Here are some ways to say that two things or people or ideas are the same or different.

When they are different

a We can say the same thing AFFIRMATIVELY (Comparative (Unit 68) + than) or NEGATIVELY (not as...as)


[A] Driving a big rig is harder than driving a delivery van. =
[N] Driving a delivery can is not as hard as driving a big rig.

[A] The route was easier than I thought. =
[N] The route was not as difficult as I thought.

[A] He should drive more slowly than that. =
[N] He shouldn't drive as quickly as that.

[A] He gets more money than me. =
[N] I don't get as much money as him.

[A] The meal today was more expensive than yesterday. =
[N] The meal yesterday was not as expensive as today.

b Another way to say not as...as is less...than:

The route was less difficult than I thought.
I get less money than him.

c Sometimes, it is not necessary to use than:

John's English is good but Maria's is better (than John's).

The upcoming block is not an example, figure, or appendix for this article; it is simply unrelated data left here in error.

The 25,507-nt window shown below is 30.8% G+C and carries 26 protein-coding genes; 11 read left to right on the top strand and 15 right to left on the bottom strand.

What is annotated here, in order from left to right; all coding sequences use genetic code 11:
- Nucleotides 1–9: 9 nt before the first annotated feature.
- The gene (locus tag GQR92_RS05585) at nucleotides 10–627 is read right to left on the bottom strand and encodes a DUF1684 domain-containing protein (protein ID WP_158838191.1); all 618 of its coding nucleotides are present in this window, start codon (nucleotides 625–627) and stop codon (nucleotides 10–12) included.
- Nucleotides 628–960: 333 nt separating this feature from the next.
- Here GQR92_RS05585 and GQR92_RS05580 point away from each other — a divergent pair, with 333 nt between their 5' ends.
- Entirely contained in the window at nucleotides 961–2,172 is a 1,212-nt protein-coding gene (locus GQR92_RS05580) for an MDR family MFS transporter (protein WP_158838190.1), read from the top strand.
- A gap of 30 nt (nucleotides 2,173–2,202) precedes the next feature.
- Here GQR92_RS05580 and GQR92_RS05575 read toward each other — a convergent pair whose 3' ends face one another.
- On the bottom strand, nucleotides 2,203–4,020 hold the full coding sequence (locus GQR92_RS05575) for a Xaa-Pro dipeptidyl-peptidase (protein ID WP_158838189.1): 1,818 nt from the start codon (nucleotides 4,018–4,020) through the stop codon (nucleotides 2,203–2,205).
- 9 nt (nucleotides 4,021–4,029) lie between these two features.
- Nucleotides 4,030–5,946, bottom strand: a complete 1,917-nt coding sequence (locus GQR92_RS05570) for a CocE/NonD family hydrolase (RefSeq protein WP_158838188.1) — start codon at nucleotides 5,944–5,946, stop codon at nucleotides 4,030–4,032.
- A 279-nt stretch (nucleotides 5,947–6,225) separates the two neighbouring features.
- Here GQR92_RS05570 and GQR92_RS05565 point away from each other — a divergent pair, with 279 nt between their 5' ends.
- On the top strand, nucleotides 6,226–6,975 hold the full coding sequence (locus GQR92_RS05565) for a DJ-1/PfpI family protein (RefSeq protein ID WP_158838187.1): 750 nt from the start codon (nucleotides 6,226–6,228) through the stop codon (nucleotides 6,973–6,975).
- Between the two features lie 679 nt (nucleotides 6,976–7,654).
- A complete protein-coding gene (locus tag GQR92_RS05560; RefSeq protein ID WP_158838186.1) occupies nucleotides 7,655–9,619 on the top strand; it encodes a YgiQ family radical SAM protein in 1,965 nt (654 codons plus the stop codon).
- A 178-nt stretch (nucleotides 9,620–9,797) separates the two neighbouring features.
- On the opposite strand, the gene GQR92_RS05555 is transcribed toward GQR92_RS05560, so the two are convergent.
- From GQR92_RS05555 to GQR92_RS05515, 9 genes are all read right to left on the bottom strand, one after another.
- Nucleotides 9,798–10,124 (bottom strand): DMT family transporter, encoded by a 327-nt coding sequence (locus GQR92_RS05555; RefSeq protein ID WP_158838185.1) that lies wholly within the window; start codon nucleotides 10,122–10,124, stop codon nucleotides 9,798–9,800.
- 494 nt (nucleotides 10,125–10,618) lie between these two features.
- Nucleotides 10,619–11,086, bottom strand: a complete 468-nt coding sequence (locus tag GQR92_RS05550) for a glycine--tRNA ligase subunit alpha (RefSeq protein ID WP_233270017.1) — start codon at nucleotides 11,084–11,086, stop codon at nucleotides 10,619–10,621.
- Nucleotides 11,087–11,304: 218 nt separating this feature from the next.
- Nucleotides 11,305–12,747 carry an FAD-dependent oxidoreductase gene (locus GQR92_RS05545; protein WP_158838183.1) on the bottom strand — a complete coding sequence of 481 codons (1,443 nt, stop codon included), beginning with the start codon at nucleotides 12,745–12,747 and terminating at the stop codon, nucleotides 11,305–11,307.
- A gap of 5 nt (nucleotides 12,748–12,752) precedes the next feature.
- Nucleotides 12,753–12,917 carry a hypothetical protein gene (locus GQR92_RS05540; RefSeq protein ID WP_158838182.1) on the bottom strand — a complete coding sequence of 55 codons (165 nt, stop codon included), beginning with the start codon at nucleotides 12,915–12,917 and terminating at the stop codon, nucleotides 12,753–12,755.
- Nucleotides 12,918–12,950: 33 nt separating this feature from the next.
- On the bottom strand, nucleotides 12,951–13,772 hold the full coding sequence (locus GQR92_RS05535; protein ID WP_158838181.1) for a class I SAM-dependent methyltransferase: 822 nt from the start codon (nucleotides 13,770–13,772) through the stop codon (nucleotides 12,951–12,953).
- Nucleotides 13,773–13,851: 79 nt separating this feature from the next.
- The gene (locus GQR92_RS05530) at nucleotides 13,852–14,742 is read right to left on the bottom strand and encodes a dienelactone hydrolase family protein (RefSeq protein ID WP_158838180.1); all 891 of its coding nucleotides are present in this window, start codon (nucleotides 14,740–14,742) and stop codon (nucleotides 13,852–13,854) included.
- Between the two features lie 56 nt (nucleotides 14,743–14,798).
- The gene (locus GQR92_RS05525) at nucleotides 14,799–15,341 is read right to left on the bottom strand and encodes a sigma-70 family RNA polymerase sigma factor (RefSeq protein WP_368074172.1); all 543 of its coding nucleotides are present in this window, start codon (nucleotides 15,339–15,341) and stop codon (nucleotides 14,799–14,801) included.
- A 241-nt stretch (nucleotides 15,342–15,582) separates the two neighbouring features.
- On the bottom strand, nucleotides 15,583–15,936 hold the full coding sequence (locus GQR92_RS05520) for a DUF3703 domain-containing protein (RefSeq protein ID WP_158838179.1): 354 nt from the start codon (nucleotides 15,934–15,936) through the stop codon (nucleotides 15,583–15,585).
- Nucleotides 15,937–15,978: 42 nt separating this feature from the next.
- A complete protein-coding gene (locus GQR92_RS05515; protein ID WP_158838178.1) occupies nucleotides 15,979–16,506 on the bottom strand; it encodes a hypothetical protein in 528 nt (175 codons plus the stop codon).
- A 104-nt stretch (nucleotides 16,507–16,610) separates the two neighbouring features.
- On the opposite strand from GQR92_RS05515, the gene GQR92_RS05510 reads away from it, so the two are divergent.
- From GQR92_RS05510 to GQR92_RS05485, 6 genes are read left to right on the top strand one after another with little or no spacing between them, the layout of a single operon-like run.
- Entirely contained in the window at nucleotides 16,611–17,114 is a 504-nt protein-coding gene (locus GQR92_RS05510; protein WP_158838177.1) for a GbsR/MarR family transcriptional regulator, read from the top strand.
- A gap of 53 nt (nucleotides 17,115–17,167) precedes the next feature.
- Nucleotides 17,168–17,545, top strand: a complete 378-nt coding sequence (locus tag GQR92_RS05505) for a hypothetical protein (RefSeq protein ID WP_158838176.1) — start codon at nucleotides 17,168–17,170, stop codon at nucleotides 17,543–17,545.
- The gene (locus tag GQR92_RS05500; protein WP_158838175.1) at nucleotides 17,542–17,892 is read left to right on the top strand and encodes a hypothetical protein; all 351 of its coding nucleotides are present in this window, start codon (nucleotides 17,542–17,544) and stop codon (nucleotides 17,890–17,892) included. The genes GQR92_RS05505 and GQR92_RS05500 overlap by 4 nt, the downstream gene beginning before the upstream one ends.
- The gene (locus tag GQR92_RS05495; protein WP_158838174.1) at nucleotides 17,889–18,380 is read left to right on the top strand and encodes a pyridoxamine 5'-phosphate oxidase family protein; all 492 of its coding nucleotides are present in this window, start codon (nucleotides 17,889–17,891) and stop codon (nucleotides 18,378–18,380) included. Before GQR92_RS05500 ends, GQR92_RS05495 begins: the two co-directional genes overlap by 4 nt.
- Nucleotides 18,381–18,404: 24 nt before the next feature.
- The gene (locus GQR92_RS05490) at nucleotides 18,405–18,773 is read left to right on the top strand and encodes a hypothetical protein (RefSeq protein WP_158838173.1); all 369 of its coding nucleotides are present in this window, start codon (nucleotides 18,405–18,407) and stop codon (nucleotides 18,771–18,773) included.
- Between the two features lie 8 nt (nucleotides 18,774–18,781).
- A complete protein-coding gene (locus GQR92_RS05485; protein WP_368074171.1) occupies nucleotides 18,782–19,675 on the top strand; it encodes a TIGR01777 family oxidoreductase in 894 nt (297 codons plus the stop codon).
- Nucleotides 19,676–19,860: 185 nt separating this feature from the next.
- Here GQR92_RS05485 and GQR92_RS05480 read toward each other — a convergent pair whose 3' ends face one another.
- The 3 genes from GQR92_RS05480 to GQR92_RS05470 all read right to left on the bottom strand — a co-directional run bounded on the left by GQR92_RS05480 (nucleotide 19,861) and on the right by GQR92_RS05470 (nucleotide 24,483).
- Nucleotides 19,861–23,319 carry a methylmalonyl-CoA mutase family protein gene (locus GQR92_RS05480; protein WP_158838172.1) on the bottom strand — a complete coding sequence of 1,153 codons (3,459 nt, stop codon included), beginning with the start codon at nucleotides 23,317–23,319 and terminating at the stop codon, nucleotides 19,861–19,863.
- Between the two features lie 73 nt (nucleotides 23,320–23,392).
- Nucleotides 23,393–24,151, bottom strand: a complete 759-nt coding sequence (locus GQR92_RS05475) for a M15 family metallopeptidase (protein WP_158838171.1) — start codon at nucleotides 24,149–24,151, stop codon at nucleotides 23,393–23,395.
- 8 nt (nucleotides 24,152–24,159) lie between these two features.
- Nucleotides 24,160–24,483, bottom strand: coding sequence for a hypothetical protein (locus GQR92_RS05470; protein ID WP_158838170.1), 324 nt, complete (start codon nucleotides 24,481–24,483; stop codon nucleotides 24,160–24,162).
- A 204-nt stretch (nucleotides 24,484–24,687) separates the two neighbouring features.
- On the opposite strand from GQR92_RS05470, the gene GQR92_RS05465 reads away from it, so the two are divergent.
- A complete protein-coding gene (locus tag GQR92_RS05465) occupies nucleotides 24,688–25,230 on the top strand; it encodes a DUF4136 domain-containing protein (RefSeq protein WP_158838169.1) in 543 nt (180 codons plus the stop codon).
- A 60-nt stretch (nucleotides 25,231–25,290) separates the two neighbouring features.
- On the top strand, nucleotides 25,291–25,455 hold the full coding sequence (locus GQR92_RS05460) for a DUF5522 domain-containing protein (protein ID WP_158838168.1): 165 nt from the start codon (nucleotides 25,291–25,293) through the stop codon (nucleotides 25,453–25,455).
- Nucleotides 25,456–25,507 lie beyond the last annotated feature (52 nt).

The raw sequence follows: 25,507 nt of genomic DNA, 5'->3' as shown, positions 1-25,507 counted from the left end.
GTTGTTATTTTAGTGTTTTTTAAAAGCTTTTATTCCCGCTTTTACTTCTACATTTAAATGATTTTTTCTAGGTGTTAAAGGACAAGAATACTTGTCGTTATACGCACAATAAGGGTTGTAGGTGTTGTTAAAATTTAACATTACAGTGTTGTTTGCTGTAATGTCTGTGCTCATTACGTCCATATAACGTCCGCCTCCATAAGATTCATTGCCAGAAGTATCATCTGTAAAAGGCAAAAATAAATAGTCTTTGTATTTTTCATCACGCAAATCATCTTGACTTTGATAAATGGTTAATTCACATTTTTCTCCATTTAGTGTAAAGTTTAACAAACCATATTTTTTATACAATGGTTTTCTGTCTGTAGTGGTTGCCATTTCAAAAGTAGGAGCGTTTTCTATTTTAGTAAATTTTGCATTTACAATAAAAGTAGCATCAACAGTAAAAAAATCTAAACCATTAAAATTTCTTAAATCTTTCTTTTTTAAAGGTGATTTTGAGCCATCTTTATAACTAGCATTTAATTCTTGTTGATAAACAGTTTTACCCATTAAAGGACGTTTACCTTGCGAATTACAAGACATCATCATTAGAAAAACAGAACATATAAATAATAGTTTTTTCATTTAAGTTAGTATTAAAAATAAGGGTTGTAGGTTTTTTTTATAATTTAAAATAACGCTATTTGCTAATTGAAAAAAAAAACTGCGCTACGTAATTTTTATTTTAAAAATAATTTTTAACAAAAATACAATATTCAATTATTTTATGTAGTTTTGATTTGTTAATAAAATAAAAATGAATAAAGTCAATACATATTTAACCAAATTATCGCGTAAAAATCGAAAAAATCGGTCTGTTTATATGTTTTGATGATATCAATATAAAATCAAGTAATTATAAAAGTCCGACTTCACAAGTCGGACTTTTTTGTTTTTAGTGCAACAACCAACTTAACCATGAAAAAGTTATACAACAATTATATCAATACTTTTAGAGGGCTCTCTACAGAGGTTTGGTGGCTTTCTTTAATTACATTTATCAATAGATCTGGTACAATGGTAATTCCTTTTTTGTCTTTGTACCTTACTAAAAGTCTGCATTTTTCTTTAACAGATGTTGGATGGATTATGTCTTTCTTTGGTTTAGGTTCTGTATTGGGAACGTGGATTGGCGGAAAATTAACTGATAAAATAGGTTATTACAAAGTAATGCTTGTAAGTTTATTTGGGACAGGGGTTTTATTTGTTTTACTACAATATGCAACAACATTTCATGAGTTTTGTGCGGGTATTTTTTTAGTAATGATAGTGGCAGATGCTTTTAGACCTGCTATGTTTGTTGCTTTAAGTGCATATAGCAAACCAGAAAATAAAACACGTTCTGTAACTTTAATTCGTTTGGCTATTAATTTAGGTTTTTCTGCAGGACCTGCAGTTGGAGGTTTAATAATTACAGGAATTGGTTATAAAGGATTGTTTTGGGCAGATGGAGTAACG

He's looking for a job with more money (than he gets now).

d We can use much, nearly, a little and quite to show:

a big difference

Mornings are much busier than afternoons.
Afternoons aren't nearly as busy as mornings.

a small difference

Drive a little more slowly than that.
Don't drive quite as quickly as that.

When they are the same

Use as...as

He drove as fast as he could. (He could not drive any faster.)

I'm as tall as you are. (We are the same height.)

Is that van as fast as mine? (Are they equally fast?)

To show exactly the same: I'm just as tall as you are.

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Exercise 69.1
Exercise 69.2
Exercise 69.3